Sato is busy prepping the 20 or so birds needed for service this evening. Each takes three to four minutes to breakdown. That might not sound that fast, but Sato is creating about 15 different cuts per bird and some of them are fiddly. He cuts and pulls the chicken apart with astonishing dexterity, creating neat little portions of meat that will later be skewered by less experienced members of his team (only he and brother John Paul, who also worked in yakitori restaurants in Fukuoka, are currently butchering the birds).
“For good yakitori you need to find the muscles and joints. When you do, you can usually just pull. You don’t ever want to be cutting through individual muscles as this will cause it to bleed out onto the grill as it cooks, becoming dry,” says Sato, who sources his chickens from Suffolk’s Sutton Hoo, a top-end producer favoured by some of London’s best restaurants including Daniel Humm’s Davies and Brook.
“Delicious fat is key for yakitori so you need some age, but you don’t want something that’s been running around for a long time as it will be too tough,” he explains. “That means a lot of high-quality chickens aren’t right for yakitori. There is obviously a huge market for yakitori in Japan so there are lots of great producers rearing birds specifically for that purpose. But Sutton Hoo is great, the birds are beautiful.”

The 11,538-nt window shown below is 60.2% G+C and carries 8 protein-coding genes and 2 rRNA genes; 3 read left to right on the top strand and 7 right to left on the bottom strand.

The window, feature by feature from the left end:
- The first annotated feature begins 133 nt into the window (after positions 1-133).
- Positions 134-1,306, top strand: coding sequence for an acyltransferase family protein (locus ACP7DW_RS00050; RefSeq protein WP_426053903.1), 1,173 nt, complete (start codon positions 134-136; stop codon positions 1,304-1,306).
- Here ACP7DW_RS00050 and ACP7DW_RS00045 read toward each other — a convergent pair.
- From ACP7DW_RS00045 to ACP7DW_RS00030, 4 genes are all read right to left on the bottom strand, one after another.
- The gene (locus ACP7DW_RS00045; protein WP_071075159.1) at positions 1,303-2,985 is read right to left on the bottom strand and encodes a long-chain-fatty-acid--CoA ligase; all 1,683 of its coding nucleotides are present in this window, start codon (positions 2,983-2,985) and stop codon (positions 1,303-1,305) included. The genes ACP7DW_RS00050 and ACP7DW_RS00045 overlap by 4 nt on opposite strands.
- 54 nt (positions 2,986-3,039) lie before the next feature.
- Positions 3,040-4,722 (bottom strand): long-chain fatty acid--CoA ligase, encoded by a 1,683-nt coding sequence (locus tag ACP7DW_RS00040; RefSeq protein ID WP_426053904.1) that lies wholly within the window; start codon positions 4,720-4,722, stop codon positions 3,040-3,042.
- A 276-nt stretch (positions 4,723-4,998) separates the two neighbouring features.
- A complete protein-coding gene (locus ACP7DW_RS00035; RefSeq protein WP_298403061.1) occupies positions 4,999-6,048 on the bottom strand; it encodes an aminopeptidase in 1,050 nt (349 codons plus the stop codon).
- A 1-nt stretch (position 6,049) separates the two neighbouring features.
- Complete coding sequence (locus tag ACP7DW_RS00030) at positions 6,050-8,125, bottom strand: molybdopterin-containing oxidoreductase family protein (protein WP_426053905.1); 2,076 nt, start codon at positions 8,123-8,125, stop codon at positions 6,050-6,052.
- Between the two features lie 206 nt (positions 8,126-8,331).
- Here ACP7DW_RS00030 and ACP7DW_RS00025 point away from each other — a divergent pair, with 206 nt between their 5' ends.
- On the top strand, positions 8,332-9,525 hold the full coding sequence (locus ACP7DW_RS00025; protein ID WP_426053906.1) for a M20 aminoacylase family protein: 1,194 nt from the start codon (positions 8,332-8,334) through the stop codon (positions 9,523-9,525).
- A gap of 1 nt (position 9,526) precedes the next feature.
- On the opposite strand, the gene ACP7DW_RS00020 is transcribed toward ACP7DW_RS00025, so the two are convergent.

Offal is trickier on these shores as chefs tend to be less interested it. While the birds are supplied with some of their innards, Sato has had his work cut out securing the less obvious parts of his birds including gizzards and necks as the supply chain is not set up for it.
Making ends meet
At £6.50 per kilo, each chicken is costing Sato a little under £20. The small skewers average out at £3.50, an excellent food margin, but one that needs to be weighed up against unusually high labour costs. Margins are further boosted by their being virtually no wastage. The trim and fat are used for tsukune (chicken meatballs) and the bones used for stock, which is used in some of Humble Chicken’s small selection of non-yakitori plates.
As a rule, the rarest parts of the bird are the most prized in Japan and tend to be priced at a premium when compared to more plentiful cuts. Sato – who has opted to use largely western words to describe the cuts on the menu - has been cheered by his customer’s willingness to explore unfamiliar bits of chicken that often contain cartilage, collagen, and fat deposits.
“Like yakitori places in Japan, we sell out of certain cuts as the evening goes on,” he says. “There are some skewers you need more than one chicken for, including the parson’s nose, the belly meat and skin, so these tend to sell out first.”